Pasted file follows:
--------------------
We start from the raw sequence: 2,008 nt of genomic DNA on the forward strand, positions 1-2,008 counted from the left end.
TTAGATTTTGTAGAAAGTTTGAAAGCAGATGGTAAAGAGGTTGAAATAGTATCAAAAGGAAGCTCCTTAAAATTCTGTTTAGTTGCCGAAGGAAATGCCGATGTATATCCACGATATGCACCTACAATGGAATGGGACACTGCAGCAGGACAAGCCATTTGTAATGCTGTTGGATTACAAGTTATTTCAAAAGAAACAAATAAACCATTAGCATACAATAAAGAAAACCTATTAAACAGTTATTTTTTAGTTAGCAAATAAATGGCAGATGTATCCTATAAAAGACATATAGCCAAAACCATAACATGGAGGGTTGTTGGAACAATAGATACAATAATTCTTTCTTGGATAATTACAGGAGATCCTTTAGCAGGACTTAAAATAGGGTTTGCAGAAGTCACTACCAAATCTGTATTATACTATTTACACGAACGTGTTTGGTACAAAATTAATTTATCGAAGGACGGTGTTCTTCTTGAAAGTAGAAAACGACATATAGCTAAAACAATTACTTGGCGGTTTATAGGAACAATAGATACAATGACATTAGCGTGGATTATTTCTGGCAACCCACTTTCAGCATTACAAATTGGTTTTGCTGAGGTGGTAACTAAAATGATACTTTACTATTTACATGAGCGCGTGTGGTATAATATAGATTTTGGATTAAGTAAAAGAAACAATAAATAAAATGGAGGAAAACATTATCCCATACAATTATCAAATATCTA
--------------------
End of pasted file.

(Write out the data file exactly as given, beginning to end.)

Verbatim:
We start from the raw sequence: 2,008 nt of genomic DNA on the forward strand, positions 1-2,008 counted from the left end.
TTAGATTTTGTAGAAAGTTTGAAAGCAGATGGTAAAGAGGTTGAAATAGTATCAAAAGGAAGCTCCTTAAAATTCTGTTTAGTTGCCGAAGGAAATGCCGATGTATATCCACGATATGCACCTACAATGGAATGGGACACTGCAGCAGGACAAGCCATTTGTAATGCTGTTGGATTACAAGTTATTTCAAAAGAAACAAATAAACCATTAGCATACAATAAAGAAAACCTATTAAACAGTTATTTTTTAGTTAGCAAATAAATGGCAGATGTATCCTATAAAAGACATATAGCCAAAACCATAACATGGAGGGTTGTTGGAACAATAGATACAATAATTCTTTCTTGGATAATTACAGGAGATCCTTTAGCAGGACTTAAAATAGGGTTTGCAGAAGTCACTACCAAATCTGTATTATACTATTTACACGAACGTGTTTGGTACAAAATTAATTTATCGAAGGACGGTGTTCTTCTTGAAAGTAGAAAACGACATATAGCTAAAACAATTACTTGGCGGTTTATAGGAACAATAGATACAATGACATTAGCGTGGATTATTTCTGGCAACCCACTTTCAGCATTACAAATTGGTTTTGCTGAGGTGGTAACTAAAATGATACTTTACTATTTACATGAGCGCGTGTGGTATAATATAGATTTTGGATTAAGTAAAAGAAACAATAAATAAAATGGAGGAAAACATTATCCCATACAATTATCAAATATCTA